Re: General Question: CString vs LPTSTR & LPCTSTR
- From: Goran <goran.pusic@xxxxxxxxx>
- Date: Thu, 13 May 2010 23:47:43 -0700 (PDT)
On May 14, 3:04 am, "JCO" <some...@xxxxxxxxxxxxx> wrote:
It really sounds like (for MFC) it's better to completely stay away from
LPCTSTR & TCHAR.
Pretty much, yeah. At any rate, whenever you have a CString, and you
interact with a C API that has C string parameter, you'll either go
through directly through CString's "C string" conversion operators
(see operator PCXSTR in CString), or you will be forced to use one of
"buffer" routines for non-const params.
Use CString, CString& or similarly with the "const" in front for Read Only.
Yes. It's not "Read only", it's more "input", really. Normally, you
really rarely want to use plain CString. You want that when you want
to pass it as an input (by value), and you want to modify it inside,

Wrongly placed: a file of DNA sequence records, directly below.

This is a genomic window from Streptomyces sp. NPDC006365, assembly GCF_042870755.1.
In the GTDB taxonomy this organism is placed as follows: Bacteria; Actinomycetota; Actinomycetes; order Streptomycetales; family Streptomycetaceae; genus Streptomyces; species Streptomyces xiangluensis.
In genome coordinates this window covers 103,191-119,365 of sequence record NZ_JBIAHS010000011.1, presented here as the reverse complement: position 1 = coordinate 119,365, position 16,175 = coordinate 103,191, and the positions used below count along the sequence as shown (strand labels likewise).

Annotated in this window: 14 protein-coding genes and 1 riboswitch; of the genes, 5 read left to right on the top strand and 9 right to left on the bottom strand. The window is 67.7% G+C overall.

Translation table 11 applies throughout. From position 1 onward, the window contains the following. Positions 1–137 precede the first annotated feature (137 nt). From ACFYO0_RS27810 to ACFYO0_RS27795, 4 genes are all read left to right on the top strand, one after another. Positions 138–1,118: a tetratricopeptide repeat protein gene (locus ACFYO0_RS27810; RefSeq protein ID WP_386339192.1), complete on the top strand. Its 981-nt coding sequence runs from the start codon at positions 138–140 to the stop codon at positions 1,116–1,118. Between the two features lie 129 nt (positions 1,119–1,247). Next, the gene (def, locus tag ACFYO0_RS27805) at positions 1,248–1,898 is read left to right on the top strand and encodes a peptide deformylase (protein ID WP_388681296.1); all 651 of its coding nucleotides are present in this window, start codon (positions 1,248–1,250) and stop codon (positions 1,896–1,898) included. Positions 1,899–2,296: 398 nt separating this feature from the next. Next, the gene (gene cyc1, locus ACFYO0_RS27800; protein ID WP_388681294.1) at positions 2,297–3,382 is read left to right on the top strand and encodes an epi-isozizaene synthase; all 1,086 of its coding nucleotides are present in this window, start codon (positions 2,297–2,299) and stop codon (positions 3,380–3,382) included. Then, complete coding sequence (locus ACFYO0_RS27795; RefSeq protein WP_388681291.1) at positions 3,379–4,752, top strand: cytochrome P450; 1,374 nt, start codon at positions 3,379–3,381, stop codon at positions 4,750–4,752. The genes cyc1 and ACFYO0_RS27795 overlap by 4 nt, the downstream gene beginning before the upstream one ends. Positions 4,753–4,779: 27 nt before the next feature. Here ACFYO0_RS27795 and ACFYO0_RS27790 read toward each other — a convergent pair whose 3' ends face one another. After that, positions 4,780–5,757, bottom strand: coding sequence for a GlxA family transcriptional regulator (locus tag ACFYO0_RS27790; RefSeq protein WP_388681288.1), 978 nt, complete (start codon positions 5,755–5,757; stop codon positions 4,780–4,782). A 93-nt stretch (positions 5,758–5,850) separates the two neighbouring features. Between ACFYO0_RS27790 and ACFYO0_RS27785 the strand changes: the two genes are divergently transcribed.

e.g. (warning: hugely contrived example):
void f(CString s)
if (whatever) s = val1; else s = val2;
But that's just the same as:
void f(const CString& s)
if (whatever) local = val1; else local = val2;
(BTW, I bet you that you won't be able to see performance difference
in an optimized build between the two versions, and it's even possible
that compiler will compile the two to the exact same code).
As Joe said, using const for "input" parameters has a good
"documentation" value. I wonder if this will ever become a part of
typical coding guidelines for C and C++ (it should have, by now, but C
is an old language, and if it still isn't there for C code, so chances
of that ever happening are slim).
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